Ida Nielsen Releases New Album ‘More Sauce, Please!’

Nielsen combines slamming funk beats, slap bass virtuosity, agile rapping, catchy pop hooks and tons of attitude on the new album

Ida Nielsen Releases New Album ‘More Sauce, Please!’

Nielsen combines slamming funk beats, slap bass virtuosity, agile rapping, catchy pop hooks and tons of attitude on the new album

The audaciously funky and multi-talented Danish bassist-singer-songwriter-bandleader Ida Nielsen, a former member of two of Prince’s backing bands — New Power Generation and the four-piece rock-edged 3rd Eye Girl — is set to release her sixth album as a leader overall and fourth since the passing of her former mentor in April 2016. Playing her signature 4-string Sandberg California electric bass with typical authority while fronting all the vocals and also supplying multiple keyboard parts, Nielsen combines slamming funk beats, slap bass virtuosity, agile rapping, catchy pop hooks and tons of attitude on More Sauce, Please! 

From the hard-hitting opener, “Been Trying,” featuring slick turntable scratching by Congolese DJ Amazulu Nanga and a burning alto sax solo from her countryman Jakob Elvstrøm, to the orchestral pop rap closer, “Give Me A Bit Of…,” More Sauce, Please! throbs with high energy and bristles with stunning musicianship by the multi-talented bandleader. Added to the potent mix are the adept rapping of Son of Light on the slow-chugging funk of “Bounce Like a Grandma,” the playful call-and-response between Ida and Finnish beat boxer/scratch maestro Felix Zenger on the slamming rock-funk number,“Ninja,” the infectious ‘70s flavored “Glorious Disco” and the mondo-slap bass and two-handed tapping showcase, “Slappadibopbop,”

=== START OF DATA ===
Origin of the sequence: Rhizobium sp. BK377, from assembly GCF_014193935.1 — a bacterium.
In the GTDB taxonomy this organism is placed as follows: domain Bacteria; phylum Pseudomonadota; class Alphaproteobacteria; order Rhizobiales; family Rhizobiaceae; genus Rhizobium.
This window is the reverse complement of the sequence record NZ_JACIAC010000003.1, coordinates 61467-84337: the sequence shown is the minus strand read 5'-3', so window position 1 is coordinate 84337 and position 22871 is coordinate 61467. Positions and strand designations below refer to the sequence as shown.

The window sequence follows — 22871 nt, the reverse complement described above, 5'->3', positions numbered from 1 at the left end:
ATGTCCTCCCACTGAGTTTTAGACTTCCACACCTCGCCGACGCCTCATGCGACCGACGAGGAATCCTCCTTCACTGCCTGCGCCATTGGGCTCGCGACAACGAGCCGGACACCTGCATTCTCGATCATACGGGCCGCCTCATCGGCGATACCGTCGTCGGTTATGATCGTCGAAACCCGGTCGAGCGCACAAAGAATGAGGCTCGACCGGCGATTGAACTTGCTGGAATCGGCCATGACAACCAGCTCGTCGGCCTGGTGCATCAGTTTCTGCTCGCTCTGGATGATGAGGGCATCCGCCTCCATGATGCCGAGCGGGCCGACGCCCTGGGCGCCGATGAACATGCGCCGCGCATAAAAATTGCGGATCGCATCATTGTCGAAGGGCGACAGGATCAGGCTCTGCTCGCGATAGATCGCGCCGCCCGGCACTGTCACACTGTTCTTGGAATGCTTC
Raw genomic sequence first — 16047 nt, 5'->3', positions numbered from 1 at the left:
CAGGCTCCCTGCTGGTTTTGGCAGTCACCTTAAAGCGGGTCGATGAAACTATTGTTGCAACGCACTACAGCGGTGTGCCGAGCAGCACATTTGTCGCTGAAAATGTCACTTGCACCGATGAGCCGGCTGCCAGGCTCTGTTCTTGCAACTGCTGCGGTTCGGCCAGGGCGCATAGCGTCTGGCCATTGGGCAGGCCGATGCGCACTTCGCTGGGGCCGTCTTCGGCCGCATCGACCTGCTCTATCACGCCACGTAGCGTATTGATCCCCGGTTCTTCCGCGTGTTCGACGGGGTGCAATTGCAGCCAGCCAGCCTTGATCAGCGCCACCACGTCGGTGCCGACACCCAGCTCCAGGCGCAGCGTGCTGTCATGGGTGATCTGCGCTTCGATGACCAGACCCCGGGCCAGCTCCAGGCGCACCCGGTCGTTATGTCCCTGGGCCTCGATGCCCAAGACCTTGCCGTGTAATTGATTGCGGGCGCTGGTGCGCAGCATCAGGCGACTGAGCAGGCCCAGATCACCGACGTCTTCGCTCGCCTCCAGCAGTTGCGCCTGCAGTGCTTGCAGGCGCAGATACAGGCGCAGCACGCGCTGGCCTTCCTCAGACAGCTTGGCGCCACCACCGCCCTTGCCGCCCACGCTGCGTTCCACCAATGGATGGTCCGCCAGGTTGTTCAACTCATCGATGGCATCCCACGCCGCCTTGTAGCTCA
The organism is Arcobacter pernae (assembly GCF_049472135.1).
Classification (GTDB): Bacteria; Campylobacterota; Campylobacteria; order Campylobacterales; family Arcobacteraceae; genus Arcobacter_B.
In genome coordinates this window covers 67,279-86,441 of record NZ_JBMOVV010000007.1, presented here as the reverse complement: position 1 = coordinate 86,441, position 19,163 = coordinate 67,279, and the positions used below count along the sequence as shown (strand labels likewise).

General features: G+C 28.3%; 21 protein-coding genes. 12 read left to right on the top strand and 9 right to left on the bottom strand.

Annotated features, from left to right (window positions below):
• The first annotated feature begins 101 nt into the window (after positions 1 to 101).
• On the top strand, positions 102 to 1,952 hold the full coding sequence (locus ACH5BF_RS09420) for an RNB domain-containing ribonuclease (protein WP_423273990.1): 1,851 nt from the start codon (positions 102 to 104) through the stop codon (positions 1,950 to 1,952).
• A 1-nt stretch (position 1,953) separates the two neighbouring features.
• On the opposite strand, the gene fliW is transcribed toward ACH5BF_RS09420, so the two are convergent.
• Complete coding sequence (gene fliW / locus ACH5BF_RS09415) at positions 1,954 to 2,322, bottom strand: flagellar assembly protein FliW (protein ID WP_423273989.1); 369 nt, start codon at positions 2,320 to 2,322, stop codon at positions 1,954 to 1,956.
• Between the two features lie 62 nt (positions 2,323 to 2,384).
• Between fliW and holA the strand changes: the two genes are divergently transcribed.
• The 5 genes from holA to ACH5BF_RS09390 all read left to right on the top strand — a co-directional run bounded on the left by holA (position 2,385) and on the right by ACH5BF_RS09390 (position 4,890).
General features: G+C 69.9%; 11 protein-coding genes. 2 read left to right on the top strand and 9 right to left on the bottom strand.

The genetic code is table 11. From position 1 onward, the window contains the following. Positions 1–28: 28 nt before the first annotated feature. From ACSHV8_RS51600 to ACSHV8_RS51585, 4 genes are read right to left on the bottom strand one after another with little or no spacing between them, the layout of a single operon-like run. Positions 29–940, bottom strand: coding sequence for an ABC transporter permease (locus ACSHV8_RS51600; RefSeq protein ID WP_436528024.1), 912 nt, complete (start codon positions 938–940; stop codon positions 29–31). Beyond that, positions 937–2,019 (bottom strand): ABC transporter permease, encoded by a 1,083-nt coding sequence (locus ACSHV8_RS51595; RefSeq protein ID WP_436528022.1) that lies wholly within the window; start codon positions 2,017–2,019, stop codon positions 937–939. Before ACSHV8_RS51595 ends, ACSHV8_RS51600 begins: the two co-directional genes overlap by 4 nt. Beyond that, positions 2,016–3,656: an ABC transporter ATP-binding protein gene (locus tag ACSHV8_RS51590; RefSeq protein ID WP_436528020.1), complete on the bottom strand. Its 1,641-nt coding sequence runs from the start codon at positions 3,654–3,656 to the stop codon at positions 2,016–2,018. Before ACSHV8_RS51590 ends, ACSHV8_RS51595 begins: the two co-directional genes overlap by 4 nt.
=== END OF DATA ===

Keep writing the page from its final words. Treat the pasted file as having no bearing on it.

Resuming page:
Nielsen showcases her own formidable rapping chops by spitting some rapid-fire rhymes on “Kuku Put Some Sauce On It,” and she supplies multi-layered vocal harmony on the entrancing “More People Like You.” Her meditation on love lost, “It’s Gone,” features some telling lines from rapper Victor Danos while Ida’s exhortation to “tap into emancipation” on “Shake It Off” reads like an optimistic anthem for her fellow funkateers: “If your life sucks, whatcha gonna do? (Shake it off!)/If your heart breaks, whatcha gonna do? (Shake it off!)/If you’re stress level’s going through the roof, whatcha gonna do? (Shake it off!).”

Nielsen also pays tribute to Prince on the Minneapolis styled funk number, “Bounce Back,” which features her singing in Prince-like falsetto, a la “Kiss” or “Cindy C,” and also carries a rampaging slap bass solo in mid-song. “I learned so much from Prince that it is difficult to boil down to a few lines,” she explained, “but what I usually say about the whole experience is that it was a huge gift and the most magical musical journey ever, and an ongoing learning experience beyond all imagination.’” Ida, who dedicated her 2016 album TurnItUp to her late mentor, added, “The most important thing Prince taught me was to play with my heart, always!”